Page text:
An interfaith retelling of the life of St. Francis.
Cast as a manuscript by St. Francis only allowed to be published over 800 years after his death, di Bernadone’s book explores the scope of St. Francis’ life through the commonalities of Christianity, Islam, Judaism and Buddhism. As a young soldier, Francis meets a Sufi convert named Abu Hashim, who introduces him to meditation, karma, the absence of self and other core tenets of contemplative religions. These ideas and practices inform Francis’ actions as he leaves his rich life behind to embrace “Lady Poverty” and ultimately to found the Franciscan order. The book is partially addressed to Clare of Assisi, one of Francis’ first followers and the founder of their sister order, the Order of Poor Ladies; it contains a supposed preface by her, though her role in the plot of the book itself is somewhat limited. The story manages to bring together in a satisfying and relatable way the various religions it explores, showing similarities among faiths that have long been supposed to be diametrically opposed. Choosing St. Francis as a vessel for this project seems a wise choice given his embodiment of compassion for other beings. As a work of historical fiction, however, the book falls somewhat flat, drawing on concepts such as “mind over matter” and the use of idioms like “played hooky” that didn’t exist at the ostensible time of its writing. All in all, the “found text” convention creates confusing additional narratives that fail to add much to the ideas being expressed. Despite this, contemplative concepts and practices are personalized through Francis’ experiences of them, and readers interested in these practices as they relate to Christianity will come away with a new view of the life of the famous saint.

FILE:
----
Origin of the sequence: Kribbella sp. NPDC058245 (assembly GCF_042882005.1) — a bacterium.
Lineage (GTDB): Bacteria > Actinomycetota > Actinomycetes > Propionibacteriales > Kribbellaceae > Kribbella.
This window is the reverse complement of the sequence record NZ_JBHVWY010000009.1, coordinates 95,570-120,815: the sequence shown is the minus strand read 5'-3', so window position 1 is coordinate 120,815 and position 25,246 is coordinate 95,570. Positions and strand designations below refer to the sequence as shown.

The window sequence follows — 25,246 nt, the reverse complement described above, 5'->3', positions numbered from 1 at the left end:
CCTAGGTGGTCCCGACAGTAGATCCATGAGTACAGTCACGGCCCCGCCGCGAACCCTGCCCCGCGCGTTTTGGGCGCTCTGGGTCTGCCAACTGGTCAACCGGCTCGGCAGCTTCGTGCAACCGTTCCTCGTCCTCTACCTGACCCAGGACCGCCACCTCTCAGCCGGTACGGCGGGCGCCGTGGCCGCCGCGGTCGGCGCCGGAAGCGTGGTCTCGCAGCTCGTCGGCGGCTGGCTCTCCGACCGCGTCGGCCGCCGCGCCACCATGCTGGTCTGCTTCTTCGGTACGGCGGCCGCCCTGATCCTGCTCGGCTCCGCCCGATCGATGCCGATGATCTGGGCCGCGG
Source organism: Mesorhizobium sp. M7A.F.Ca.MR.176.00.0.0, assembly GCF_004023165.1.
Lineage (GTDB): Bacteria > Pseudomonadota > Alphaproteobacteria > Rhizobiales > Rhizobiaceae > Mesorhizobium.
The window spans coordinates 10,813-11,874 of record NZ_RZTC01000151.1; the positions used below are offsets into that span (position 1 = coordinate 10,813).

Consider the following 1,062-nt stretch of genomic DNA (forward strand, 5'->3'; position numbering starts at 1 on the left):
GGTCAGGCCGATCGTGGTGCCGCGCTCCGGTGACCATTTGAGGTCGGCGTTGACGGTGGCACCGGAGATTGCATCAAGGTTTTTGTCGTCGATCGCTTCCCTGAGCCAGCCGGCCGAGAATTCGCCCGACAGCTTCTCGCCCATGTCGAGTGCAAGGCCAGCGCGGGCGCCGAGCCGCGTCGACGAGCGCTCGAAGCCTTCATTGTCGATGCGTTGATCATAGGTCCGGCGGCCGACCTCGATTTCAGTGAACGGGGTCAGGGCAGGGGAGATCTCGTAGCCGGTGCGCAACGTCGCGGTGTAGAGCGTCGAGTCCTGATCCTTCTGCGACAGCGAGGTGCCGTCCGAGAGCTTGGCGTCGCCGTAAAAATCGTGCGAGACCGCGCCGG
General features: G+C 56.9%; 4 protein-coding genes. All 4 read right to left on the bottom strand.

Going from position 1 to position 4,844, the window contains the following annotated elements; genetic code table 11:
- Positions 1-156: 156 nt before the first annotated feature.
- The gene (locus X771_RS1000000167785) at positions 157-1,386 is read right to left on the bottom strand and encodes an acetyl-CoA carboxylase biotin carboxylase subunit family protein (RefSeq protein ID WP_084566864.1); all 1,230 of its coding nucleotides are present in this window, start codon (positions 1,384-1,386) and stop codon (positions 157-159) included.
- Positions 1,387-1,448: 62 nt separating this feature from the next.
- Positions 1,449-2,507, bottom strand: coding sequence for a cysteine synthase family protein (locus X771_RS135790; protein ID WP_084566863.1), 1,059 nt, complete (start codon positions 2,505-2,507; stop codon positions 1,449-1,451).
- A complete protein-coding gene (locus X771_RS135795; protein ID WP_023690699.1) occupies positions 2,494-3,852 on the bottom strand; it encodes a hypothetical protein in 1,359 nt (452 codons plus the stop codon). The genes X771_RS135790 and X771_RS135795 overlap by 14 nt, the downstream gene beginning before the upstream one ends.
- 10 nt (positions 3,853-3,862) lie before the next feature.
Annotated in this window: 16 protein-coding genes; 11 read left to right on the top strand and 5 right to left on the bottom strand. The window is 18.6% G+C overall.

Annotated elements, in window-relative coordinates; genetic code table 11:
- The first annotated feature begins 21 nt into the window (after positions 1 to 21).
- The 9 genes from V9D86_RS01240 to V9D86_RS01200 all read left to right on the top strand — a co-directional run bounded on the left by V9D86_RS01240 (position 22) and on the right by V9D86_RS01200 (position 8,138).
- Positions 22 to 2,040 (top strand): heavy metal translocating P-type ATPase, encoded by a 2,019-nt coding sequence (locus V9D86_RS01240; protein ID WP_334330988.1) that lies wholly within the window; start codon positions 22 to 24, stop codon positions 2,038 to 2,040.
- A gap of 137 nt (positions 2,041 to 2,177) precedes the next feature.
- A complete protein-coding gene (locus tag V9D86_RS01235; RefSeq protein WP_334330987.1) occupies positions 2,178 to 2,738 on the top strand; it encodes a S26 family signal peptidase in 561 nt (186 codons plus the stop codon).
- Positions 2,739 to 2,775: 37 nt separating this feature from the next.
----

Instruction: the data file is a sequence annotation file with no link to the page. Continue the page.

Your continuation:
Readable and ambitious, if muddled.